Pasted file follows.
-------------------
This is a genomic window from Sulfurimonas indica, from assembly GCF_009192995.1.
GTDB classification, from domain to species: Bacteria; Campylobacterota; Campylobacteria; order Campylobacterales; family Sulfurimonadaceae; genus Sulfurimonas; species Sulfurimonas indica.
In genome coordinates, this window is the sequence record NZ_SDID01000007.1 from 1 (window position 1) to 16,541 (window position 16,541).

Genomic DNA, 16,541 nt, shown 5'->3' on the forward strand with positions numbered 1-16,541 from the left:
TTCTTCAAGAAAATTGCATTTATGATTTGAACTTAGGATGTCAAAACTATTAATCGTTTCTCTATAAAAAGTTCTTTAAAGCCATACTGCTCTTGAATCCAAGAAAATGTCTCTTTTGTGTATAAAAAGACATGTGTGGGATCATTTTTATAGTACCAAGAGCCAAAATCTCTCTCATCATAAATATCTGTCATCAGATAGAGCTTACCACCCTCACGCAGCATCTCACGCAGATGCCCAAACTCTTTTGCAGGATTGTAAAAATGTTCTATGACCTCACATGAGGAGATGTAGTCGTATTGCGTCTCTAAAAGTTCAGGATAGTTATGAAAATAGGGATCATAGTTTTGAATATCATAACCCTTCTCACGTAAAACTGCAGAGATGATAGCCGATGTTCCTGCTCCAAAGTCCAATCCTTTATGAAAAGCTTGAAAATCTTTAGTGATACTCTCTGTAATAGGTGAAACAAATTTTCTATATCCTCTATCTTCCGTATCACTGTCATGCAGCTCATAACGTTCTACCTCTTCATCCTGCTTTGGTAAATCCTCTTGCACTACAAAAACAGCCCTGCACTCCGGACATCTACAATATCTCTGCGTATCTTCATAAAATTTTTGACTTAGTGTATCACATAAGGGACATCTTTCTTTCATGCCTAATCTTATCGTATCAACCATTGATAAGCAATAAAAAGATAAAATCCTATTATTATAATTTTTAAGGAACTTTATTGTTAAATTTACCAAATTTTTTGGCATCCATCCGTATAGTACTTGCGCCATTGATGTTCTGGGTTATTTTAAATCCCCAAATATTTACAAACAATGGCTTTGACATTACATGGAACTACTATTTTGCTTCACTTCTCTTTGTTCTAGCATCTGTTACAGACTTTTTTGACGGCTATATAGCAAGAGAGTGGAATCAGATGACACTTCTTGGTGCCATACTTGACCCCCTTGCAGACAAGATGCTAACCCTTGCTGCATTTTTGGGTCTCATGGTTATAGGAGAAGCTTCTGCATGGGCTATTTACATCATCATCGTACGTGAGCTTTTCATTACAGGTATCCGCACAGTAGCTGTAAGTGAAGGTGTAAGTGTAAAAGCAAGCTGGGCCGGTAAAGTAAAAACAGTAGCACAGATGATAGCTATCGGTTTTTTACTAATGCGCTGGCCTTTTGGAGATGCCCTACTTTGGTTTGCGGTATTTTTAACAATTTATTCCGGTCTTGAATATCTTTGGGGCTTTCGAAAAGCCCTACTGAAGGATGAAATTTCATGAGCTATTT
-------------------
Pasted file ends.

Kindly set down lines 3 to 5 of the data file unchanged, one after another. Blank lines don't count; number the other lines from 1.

In genome coordinates, this window is the sequence record NZ_SDID01000007.1 from 1 (window position 1) to 16,541 (window position 16,541).

Genomic DNA, 16,541 nt, shown 5'->3' on the forward strand with positions numbered 1-16,541 from the left:
TTCTTCAAGAAAATTGCATTTATGATTTGAACTTAGGATGTCAAAACTATTAATCGTTTCTCTATAAAAAGTTCTTTAAAGCCATACTGCTCTTGAATCCAAGAAAATGTCTCTTTTGTGTATAAAAAGACATGTGTGGGATCATTTTTATAGTACCAAGAGCCAAAATCTCTCTCATCATAAATATCTGTCATCAGATAGAGCTTACCACCCTCACGCAGCATCTCACGCAGATGCCCAAACTCTTTTGCAGGATTGTAAAAATGTTCTATGACCTCACATGAGGAGATGTAGTCGTATTGCGTCTCTAAAAGTTCAGGATAGTTATGAAAATAGGGATCATAGTTTTGAATATCATAACCCTTCTCACGTAAAACTGCAGAGATGATAGCCGATGTTCCTGCTCCAAAGTCCAATCCTTTATGAAAAGCTTGAAAATCTTTAGTGATACTCTCTGTAATAGGTGAAACAAATTTTCTATATCCTCTATCTTCCGTATCACTGTCATGCAGCTCATAACGTTCTACCTCTTCATCCTGCTTTGGTAAATCCTCTTGCACTACAAAAACAGCCCTGCACTCCGGACATCTACAATATCTCTGCGTATCTTCATAAAATTTTTGACTTAGTGTATCACATAAGGGACATCTTTCTTTCATGCCTAATCTTATCGTATCAACCATTGATAAGCAATAAAAAGATAAAATCCTATTATTATAATTTTTAAGGAACTTTATTGTTAAATTTACCAAATTTTTTGGCATCCATCCGTATAGTACTTGCGCCATTGATGTTCTGGGTTATTTTAAATCCCCAAATATTTACAAACAATGGCTTTGACATTACATGGAACTACTATTTTGCTTCACTTCTCTTTGTTCTAGCATCTGTTACAGACTTTTTTGACGGCTATATAGCAAGAGAGTGGAATCAGATGACACTTCTTGGTGCCATACTTGACCCCCTTGCAGACAAGATGCTAACCCTTGCTGCATTTTTGGGTCTCATGGTTATAGGAGAAGCTTCTGCATGGGCTATTTACATCATCATCGTACGTGAGCTTTTCATTACAGGTATCCGCACAGTAGCTGTAAGTGAAGGTGTAAGTGTAAAAGCAAGCTGGGCCGGTAAAGTAAAAACAGTAGCACAGATGATAGCTATCGGTTTTTTACTAATGCGCTGGCCTTTTGGAGATGCCCTACTTTGGTTTGCGGTATTTTTAACAATTTATTCCGGTCTTGAATATCTTTGGGGCTTTCGAAAAGCCCTACTGAAGGATGAAATTTCATGAGCTATTT